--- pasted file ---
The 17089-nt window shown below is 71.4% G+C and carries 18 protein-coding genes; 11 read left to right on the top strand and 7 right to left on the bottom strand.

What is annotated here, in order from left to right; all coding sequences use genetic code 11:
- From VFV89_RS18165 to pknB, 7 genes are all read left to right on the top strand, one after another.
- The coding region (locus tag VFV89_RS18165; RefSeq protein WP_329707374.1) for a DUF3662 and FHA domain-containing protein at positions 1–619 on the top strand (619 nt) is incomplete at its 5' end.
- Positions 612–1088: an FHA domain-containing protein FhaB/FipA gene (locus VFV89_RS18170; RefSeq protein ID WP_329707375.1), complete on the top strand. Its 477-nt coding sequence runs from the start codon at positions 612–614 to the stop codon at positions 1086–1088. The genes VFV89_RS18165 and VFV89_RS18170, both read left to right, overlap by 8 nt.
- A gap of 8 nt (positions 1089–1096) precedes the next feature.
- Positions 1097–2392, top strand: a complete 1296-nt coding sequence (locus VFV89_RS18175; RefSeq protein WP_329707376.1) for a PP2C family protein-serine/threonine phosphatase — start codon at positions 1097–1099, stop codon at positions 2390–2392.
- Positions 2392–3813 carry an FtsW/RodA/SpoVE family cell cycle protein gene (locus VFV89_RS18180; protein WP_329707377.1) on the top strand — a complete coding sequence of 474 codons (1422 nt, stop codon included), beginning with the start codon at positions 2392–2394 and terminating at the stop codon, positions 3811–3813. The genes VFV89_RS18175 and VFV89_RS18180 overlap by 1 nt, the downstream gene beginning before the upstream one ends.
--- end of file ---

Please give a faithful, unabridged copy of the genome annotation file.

The 17089-nt window shown below is 71.4% G+C and carries 18 protein-coding genes; 11 read left to right on the top strand and 7 right to left on the bottom strand.

What is annotated here, in order from left to right; all coding sequences use genetic code 11:
- From VFV89_RS18165 to pknB, 7 genes are all read left to right on the top strand, one after another.
- The coding region (locus tag VFV89_RS18165; RefSeq protein WP_329707374.1) for a DUF3662 and FHA domain-containing protein at positions 1–619 on the top strand (619 nt) is incomplete at its 5' end.
- Positions 612–1088: an FHA domain-containing protein FhaB/FipA gene (locus VFV89_RS18170; RefSeq protein ID WP_329707375.1), complete on the top strand. Its 477-nt coding sequence runs from the start codon at positions 612–614 to the stop codon at positions 1086–1088. The genes VFV89_RS18165 and VFV89_RS18170, both read left to right, overlap by 8 nt.
- A gap of 8 nt (positions 1089–1096) precedes the next feature.
- Positions 1097–2392, top strand: a complete 1296-nt coding sequence (locus VFV89_RS18175; RefSeq protein WP_329707376.1) for a PP2C family protein-serine/threonine phosphatase — start codon at positions 1097–1099, stop codon at positions 2390–2392.
- Positions 2392–3813 carry an FtsW/RodA/SpoVE family cell cycle protein gene (locus VFV89_RS18180; protein WP_329707377.1) on the top strand — a complete coding sequence of 474 codons (1422 nt, stop codon included), beginning with the start codon at positions 2392–2394 and terminating at the stop codon, positions 3811–3813. The genes VFV89_RS18175 and VFV89_RS18180 overlap by 1 nt, the downstream gene beginning before the upstream one ends.